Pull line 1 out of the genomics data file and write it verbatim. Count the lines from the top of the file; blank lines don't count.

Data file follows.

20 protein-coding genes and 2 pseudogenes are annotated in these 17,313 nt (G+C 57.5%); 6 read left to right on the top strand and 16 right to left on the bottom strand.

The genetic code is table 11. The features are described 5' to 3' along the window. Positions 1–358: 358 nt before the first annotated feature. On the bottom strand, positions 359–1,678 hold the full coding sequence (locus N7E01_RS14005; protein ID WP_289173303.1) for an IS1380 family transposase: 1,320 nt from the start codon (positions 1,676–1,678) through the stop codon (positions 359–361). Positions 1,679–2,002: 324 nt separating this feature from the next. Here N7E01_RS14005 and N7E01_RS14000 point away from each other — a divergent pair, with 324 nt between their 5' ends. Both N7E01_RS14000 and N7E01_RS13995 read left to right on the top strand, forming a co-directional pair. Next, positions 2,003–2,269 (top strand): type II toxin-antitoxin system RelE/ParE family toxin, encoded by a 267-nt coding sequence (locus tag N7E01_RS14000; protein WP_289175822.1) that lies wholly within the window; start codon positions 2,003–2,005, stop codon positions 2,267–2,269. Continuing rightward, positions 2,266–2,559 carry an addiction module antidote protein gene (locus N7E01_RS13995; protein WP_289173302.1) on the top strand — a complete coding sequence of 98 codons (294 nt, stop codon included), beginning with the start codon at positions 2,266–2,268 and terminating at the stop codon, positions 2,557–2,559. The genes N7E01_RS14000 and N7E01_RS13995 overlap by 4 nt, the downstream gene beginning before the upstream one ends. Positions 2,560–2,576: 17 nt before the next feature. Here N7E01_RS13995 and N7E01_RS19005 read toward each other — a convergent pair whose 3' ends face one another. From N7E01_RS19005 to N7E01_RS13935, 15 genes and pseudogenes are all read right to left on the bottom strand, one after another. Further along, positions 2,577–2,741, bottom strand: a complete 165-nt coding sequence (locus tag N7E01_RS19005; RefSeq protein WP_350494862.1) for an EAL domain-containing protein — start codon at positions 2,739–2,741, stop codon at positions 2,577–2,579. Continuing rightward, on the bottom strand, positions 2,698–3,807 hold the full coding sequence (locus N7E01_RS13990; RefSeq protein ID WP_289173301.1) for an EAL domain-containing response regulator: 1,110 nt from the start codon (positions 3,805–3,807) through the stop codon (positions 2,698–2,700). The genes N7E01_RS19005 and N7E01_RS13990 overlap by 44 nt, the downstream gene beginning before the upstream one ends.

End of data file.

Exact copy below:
20 protein-coding genes and 2 pseudogenes are annotated in these 17,313 nt (G+C 57.5%); 6 read left to right on the top strand and 16 right to left on the bottom strand.